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Labour exploitation and gender inequality: the human cost of Chinese production

Updated: Nov 16, 2023

Women in China have faced decades of labour exploitation, being forced to endure long working hours, wage discrimination, sexual harassment, and lack of labour and union rights.

Due to gender discrimination and the lack of legal and social protection, Chinese women are prone to being exploited both in their work and personal environments, being forced to be in jobs that dehumanize them.

In most factories in China, women occupy jobs that require fine manual skills, such as sewing or packaging electronics. These types of jobs are often repetitive and strenuous, and they are often forced to work long hours to meet inhumane production deadlines.

Chinese women aren’t allowed to do work that is socially seen as man jobs, since they consider that there are certain trades that are not suitable for a woman. In addition, they are pressured to dedicate themselves to housework, cleaning or cooking; jobs in which they cannot express themselves freely. Furthermore, even if they do the same job as a man, they often receive lower wages because they do not have access to employment benefits or social security.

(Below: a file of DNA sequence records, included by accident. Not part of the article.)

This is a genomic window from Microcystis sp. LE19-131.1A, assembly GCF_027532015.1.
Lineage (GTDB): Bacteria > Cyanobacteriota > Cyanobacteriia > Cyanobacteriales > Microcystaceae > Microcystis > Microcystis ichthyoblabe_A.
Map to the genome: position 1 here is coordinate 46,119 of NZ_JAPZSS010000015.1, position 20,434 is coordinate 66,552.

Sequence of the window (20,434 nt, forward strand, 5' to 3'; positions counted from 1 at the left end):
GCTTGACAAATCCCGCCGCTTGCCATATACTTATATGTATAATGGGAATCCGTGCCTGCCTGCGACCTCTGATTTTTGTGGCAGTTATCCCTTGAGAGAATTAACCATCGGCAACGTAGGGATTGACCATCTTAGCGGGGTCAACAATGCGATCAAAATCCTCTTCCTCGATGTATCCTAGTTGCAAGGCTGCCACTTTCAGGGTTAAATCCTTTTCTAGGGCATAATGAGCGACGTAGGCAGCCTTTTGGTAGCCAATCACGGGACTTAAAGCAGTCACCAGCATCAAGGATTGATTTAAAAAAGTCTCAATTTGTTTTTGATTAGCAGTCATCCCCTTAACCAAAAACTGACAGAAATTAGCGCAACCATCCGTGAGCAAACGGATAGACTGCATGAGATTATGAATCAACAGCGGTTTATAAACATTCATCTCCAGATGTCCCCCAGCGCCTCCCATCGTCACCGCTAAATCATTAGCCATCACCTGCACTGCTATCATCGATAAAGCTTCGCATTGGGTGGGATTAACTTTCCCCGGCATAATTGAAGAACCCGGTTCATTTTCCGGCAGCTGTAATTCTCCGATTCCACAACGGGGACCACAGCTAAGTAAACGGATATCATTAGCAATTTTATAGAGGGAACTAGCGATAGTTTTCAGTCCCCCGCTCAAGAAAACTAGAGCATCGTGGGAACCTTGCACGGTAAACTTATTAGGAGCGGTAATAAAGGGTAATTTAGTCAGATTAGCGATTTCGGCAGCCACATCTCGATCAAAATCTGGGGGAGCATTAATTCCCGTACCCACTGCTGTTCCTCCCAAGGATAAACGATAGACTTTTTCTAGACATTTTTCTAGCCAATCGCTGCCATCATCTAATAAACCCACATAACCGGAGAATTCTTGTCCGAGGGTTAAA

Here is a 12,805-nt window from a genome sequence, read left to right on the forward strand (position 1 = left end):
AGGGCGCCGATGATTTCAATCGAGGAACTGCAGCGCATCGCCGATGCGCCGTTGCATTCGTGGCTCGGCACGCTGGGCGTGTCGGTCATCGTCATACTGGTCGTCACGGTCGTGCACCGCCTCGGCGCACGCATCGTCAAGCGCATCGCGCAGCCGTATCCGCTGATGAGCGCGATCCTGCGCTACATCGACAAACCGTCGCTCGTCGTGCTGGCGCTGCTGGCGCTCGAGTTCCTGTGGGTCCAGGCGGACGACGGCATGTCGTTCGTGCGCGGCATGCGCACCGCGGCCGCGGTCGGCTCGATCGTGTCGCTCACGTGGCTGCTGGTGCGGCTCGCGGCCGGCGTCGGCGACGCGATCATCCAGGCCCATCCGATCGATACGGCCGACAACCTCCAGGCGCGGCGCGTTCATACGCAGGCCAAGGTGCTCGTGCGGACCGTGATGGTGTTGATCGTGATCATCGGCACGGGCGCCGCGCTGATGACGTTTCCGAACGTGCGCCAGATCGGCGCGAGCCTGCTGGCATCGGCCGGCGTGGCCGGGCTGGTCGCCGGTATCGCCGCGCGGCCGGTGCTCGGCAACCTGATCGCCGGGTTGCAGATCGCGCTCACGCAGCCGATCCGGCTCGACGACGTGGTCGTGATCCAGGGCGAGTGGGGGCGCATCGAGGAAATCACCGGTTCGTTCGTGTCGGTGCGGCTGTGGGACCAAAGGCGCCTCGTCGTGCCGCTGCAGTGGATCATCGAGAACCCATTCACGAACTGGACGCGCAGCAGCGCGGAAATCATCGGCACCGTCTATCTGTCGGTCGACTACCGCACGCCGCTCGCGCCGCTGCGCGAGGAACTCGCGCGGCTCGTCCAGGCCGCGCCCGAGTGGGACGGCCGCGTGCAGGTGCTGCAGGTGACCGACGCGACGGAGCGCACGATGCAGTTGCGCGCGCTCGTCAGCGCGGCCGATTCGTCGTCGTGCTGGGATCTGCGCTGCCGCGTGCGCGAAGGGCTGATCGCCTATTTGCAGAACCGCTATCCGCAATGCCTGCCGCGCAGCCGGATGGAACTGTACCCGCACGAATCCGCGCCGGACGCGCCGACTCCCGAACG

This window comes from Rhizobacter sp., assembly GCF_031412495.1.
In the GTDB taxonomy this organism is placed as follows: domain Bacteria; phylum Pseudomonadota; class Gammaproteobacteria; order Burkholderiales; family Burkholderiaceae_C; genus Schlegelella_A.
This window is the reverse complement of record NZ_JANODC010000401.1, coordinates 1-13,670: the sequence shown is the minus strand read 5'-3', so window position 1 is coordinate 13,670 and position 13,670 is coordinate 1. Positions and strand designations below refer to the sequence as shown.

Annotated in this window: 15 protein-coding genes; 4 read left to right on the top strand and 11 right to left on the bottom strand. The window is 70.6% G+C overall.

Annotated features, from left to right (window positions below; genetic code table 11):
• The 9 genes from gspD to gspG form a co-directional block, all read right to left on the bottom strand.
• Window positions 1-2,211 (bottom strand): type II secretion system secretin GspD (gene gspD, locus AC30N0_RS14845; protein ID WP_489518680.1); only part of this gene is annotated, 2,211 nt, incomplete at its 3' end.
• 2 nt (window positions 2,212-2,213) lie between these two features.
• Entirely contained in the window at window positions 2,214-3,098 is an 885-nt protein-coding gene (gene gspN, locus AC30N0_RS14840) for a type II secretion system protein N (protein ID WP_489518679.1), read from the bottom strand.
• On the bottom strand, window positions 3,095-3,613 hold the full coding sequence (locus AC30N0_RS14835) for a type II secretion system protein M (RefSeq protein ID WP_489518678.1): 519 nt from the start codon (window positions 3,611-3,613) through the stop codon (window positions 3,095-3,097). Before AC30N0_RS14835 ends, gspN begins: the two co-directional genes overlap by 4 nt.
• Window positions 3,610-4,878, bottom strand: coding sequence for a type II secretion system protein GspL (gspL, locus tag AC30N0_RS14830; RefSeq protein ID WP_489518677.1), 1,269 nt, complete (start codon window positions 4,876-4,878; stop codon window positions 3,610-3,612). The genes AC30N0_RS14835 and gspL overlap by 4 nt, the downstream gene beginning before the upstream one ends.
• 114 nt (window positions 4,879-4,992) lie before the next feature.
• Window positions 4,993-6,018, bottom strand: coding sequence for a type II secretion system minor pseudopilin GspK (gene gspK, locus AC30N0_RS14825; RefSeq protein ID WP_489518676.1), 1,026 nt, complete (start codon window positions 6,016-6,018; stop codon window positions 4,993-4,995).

One of the biggest problems facing workers in China is the lack of labour and union rights. They do not have a great ability to negotiate wages and working conditions jousting because the Chinese economic model is largely based on large-scale production and competitiveness of costs, and often face reprisals if they try to unionize or protest against the abuses of power exercised by their bosses.

China's restrictive government legislation and policies limit labour and trade union rights, completely controlling workers' organizations and prohibiting strikes or demonstrations. When workers try to protest against their abusive work conditions, they face reprisals that can lead to their dismissal and even persecution by the authorities.

Due to gender discrimination, women often face barriers and gender stereotypes that limit their ability to advance in their careers and negotiate fair wages and benefits.

That is why it is crucial that China's labour law gets reformed, ensuring greater protection for the rights of workers, and greater gender equality in the workplace, avoiding inhuman wages and abuses.

To address this problem, increased awareness and support is needed to stop gender discrimination in the workplace and ensure that women have the same employment opportunities and protections as men.

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